Gait apraxia should be considered as a possible cause of walking difficulties when there are walking abnormalities that cannot otherwise be accounted for in patients with moderate Alzheimer’s disease, or indeed other dementias.52 Walking disorders have previously been attributed to gait apraxia in a few single case reports of patients suffering from cortical degenerative diseases (table 3). Kurlan et al,10 in their review of gait disorders in Alzheimer’s disease, attributed these deficits to gait apraxia. Gait apraxia was also suggested as the cause of walking impairment in the two demented patients reported by Rossor et al.61 In one of those patients, signs of Alzheimer’s disease pathology were found at necropsy, and both patients had clear medial frontal hypometabolism detected with positron emission tomography. The association between gait apraxia and mesial frontal lesions is in agreement with the body of observations of patients with stroke or tumour (for a review see Della Sala et al62).
In the current study, gait apraxia in Alzheimer’s disease was associated with dementia severity. This ties in with the common clinical observation that severely affected patients may have great difficulty in walking,2,12,66 are stiff and clumsy in performing trunk movements, and when bedridden, are often hardly able to turn over in their bed. Gait apraxia is considered a sequel of mesial bilateral frontal damage.62,67 The observation of a clear correlation between AWS scores and the severity of dementia supports the hypothesis that gait apraxia may emerge when damage to the frontal areas of the brain appears later in the course of the disease. The progression of the neuronal degenerative process in Alzheimer’s disease is maintained to follow a schematic three step pattern.11,18,68,69 The temporomedial encroachment is followed by the temporoparietal neocortical and, later, prefrontal involvement (reviewed by Spinnler70). Deterioration of performance on the MODA parallels this progression.71 Thus it should not be surprising that the proportion of Alzheimer patients failing the AWS test increases with increasing severity, when the degenerative process is likely to involve the frontal lobes more extensively. This may not necessarily be the case, however, as shown by the lack of a significant correlation between the MODA and AWS scores in the patients who, on initial clinical examination, reported walking difficulties as a major symptom that were not accounted for by any other neurological disorder. These patients were the ones among the group who achieved the lowest scores on the AWS test.
Our study has shown first, that walking disorders in patients with Alzheimer’s disease may result from gait apraxia; second, that the detection of gait apraxia is eased by the use of a standardised test, but still relies heavily on the exclusion of other causes of walking deficits; and third, that gait apraxia is a recognisable and independent form of apraxia.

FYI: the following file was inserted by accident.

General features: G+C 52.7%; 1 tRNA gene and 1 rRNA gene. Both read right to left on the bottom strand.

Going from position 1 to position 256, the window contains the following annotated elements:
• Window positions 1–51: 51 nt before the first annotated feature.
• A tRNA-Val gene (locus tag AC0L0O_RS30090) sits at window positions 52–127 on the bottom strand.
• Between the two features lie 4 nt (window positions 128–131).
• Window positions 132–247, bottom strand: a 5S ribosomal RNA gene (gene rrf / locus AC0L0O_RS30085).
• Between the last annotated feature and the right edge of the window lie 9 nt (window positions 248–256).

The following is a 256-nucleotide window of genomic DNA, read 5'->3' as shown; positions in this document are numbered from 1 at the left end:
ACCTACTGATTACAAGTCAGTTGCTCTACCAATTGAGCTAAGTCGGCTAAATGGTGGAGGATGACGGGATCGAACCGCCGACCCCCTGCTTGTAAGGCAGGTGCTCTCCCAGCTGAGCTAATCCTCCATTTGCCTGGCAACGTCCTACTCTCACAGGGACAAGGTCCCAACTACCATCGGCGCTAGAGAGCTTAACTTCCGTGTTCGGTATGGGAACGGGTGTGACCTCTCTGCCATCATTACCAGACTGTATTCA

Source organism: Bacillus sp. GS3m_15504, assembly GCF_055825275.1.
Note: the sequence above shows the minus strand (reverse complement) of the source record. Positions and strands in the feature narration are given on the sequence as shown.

Items contained in each component of the AWS test
|Examples:||Walk with right hand on stomach and left hand on back|
|Walk with left hand on stomach and right hand on back|
|1||Walk on the spot|
|3||Walk with a wide stance (legs apart)|
|4||Walk to the right while facing forward|
|5||Walk crossing your legs over|
|7||Walk with your feet diverging (pointing out)|
|8||Walk to the left while facing forward|
|9||Walk on your heels|
|10||Walk with feet converging (pointing in)|
|11||Walk with your trunk laterally bent to the left|
|12||Walk with your left arm stretched out and your right arm hanging by your side|
|13||Walk with arms folded|
|14||Walk with your trunk bent forward|
|15||Walk with your right arm stretched out and your left arm hanging by your side|
|16||Walk with your trunk laterally bent to the right|
|17||Walk with your hands behind the nape of your neck|
|18||Walk with your arms still alongside your trunk|
|19||Walk with your trunk extended backwards|
|20||Walk stepping over an imaginary obstacle|
|Examples:||Sit down (on the right edge of the bed)|
|Sit on the edge of the bed|
|21||Anterior flexion of head|
|22||Rotate head to the left|
|23||Right lateral flexion|
|25||Rotate head to the right|
|26||Left lateral flexion|
|27||Anterior flexion of trunk|
|29||Hold stomach in|
|30||Left lateral flexion of trunk|
|31||Posterior flexion of trunk|
|32||Right anterior flexion|
|33||Push stomach out|
|35||Lie supine (starting from the right side of the bed)|
|36||Lie prone (starting from the right side of the bed)|
|37||Turn from prone to supine|
|38||Turn from supine to prone|
|39||Prone, get up|
|40||Lie supine (starting from the left side of the bed)|
|41||While supine, hug both knees|
|42||Lie prone (starting from the left edge of the bed)|
We thank G J Capone, D Costato, and A T Wells for their help in running the pilot studies and collecting part of the normative data. We are also grateful to Ian Deregowski who translated the paper by Rataj and Korohoda from Polish.